December 14, 2015 — The rates of abortion and pregnancy in the U.S. declined in 2010, according to a new report from CDC's National Center for Health Statistics, the Los Angeles Times' "Science Now" reports.
According to "Science Now," the report was based on data from CDC's National Vital Statistics System and Abortion Surveillance System (Kaplan, "Science Now," Los Angeles Times, 12/11). CDC also used information provided by the Guttmacher Institute and the National Survey of Family Growth (Walker, MedPage Today, 12/11).
Key Findings on Pregnancy
The report found that about 6.2 million women in the U.S. became pregnant in 2010, which equals a rate of roughly 98.7 pregnancies per 1,000 women between the ages of 15 and 44 ("Science Now," Los Angeles Times, 12/11). Of those pregnancies, about 65% resulted in live births, 17.9% were ended via induced abortion and 17.1% resulted in miscarriage (MedPage Today, 12/11).
According to CDC, the number of pregnancies in the U.S. in 2010 was at the lowest level recorded since 1986, while the rate of pregnancy was the lowest level recorded since 1976. Overall, the rate of pregnancy was highest in 1990, at 115.8 per 1,000 women between the ages of 15 and 44.
The report found that the rate of pregnancy declined among several age groups, including women under age 30. Among women between ages 20 and 24, the rate of pregnancy was 144.6 per 1,000 women, marking a decline of 27% since 1990. Similarly, the pregnancy rate among women age 25 to 29 was 157.1 per 1,000 women, a decline of 12% since 1990. According to the report, teenage women reported the most significant decline in the pregnancy rate. The pregnancy rate among women ages 15 to 19 was 50% lower in 2010 than it was in 1990, while the rate among girls ages 14 and younger declined by 67% since 1990 ("Science Now," Los Angeles Times, 12/11).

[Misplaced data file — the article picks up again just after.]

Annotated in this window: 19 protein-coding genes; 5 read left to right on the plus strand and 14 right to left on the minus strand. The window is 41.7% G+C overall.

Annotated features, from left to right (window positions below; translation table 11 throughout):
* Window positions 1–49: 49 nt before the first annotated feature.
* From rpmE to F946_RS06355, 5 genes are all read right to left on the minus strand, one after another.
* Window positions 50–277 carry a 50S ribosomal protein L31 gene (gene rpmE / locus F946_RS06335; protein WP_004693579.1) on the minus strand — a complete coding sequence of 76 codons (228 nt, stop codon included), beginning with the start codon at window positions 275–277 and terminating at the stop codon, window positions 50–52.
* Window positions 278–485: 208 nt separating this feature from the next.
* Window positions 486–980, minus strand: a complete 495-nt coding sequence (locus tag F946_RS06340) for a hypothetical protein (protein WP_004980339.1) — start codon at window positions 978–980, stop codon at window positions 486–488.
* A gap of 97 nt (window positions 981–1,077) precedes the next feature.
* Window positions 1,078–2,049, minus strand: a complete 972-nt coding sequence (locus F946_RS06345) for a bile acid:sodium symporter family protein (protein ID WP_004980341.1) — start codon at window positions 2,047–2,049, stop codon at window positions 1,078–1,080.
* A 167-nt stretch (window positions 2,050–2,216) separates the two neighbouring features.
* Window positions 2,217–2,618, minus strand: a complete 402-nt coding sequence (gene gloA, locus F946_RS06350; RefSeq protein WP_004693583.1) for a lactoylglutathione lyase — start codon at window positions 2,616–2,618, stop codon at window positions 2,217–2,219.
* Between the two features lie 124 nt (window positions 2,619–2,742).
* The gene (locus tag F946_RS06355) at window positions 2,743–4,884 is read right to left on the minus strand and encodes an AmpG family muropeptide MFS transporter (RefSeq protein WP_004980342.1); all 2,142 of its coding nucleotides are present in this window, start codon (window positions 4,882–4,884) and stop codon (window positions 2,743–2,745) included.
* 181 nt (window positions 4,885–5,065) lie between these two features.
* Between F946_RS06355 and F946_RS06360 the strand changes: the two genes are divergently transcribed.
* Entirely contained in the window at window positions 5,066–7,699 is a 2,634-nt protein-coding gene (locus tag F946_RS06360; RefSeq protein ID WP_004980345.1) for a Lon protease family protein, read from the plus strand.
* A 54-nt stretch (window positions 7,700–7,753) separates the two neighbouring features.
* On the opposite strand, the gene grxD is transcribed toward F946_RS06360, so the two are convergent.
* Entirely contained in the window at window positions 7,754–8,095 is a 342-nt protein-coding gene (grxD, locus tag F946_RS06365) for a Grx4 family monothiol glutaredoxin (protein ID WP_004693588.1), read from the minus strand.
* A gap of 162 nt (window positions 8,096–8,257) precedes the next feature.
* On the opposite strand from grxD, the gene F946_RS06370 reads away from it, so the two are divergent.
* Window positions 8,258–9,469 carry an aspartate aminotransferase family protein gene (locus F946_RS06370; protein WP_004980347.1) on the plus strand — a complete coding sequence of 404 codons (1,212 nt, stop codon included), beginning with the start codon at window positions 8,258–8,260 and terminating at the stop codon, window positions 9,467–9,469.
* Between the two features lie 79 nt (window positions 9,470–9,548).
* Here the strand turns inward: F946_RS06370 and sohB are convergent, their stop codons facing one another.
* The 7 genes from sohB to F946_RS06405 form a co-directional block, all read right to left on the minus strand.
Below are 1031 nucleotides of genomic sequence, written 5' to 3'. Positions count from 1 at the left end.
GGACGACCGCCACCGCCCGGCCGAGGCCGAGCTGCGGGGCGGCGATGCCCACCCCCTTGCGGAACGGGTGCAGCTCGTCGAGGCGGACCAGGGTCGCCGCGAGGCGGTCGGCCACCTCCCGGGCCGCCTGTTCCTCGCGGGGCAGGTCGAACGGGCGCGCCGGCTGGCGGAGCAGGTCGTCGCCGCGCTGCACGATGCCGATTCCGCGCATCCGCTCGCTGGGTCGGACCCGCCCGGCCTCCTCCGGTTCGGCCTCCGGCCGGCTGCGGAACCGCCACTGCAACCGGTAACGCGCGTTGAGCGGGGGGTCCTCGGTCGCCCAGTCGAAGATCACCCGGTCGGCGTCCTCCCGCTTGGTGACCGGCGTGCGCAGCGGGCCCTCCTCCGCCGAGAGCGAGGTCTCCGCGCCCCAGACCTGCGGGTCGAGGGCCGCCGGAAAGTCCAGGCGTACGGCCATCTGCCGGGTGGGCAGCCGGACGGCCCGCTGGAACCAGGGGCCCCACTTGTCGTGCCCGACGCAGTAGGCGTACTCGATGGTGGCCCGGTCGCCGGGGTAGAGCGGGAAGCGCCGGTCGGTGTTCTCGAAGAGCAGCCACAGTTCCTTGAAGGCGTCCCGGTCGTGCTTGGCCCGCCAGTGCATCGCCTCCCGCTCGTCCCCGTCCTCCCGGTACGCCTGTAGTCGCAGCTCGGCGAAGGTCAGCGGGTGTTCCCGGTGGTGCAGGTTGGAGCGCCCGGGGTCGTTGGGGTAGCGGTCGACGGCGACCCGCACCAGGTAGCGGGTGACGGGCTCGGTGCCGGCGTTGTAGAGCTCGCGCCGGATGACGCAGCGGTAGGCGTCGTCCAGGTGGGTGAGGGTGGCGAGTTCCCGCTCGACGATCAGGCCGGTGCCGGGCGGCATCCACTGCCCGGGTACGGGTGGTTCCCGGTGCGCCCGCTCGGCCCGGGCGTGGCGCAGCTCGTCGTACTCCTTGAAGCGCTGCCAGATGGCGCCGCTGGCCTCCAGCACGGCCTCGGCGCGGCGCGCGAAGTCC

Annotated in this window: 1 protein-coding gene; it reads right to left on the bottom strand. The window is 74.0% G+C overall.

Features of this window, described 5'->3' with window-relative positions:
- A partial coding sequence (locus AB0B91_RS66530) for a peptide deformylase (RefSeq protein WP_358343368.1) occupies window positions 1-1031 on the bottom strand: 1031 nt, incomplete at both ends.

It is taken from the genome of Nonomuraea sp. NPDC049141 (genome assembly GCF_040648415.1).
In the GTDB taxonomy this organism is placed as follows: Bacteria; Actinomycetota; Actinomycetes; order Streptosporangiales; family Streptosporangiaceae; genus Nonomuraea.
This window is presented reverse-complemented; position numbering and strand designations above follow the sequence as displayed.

Meanwhile, the pregnancy rate increased by 70% among women over age 40. It also increased among women older than age 30 compared with rates in 1990. However, the report found that pregnancy rates among women over age 30 in 2010 were lower than rates among that age group in 2006-2007 (MedPage Today, 12/11).
When categorized by race and ethnicity, CDC found that the pregnancy rate in 2010 was 135.1 per 1,000 black women of childbearing age, 118.4 per 1,000 Latinas and 84.1 per 1,000 white women ("Science Now," Los Angeles Times, 12/11). The report found that the pregnancy rate declined by 14% among white women, 26% among black women and 28% among Latinas.
According to CDC, preliminary data indicate that the birth rate continued to decline between 2011 and 2013 (MedPage Today, 12/11).
Key Findings on Abortion
CDC also found that the rate of abortions declined to 17.7 per 1,000 women of childbearing age in 2010, compared with a rate of 29.4 per 1,000 women in 1990. According to CDC, there were 1.1 million abortions performed in the U.S. in 2010, down from 1.6 million in 1990.
Further, the report found that the rate of abortion declined among all racial and ethnic groups. Among white women, the abortion rate declined from 19.7 per 1,000 women between ages 15 and 44 in 1990 to 9.8 per 1,000 women in 2010. Meanwhile, among Latinas, the rate of abortion declined from 35.1 per 1,000 women in 1990 to 20.3 per 1,000 women in 2010. According to the report, the abortion rate among black women declined from 67 per 1,000 women of childbearing age in 1990 to 47.7 per 1,000 women in 2010. CDC did not disclose data on Asian women.
The report states that preliminary data for 2011 indicate the rate of abortion is continuing to decline ("Science Now," Los Angeles Times, 12/11).
ACOG Highlights Role of Contraception in Reducing Unintended Pregnancy
Mark DeFrancesco -- president of the American College of Obstetricians and Gynecologists, who was not involved with the study -- said the findings show the significance of contraception on reproductive health. "Ob-gyns see, first-hand, the tremendous impact that access to contraception has on a woman's overall health and well-being," he said, adding, "It proves that contraception and access to it remains of utmost importance; it is an essential component to women's health care" (MedPage Today, 12/11).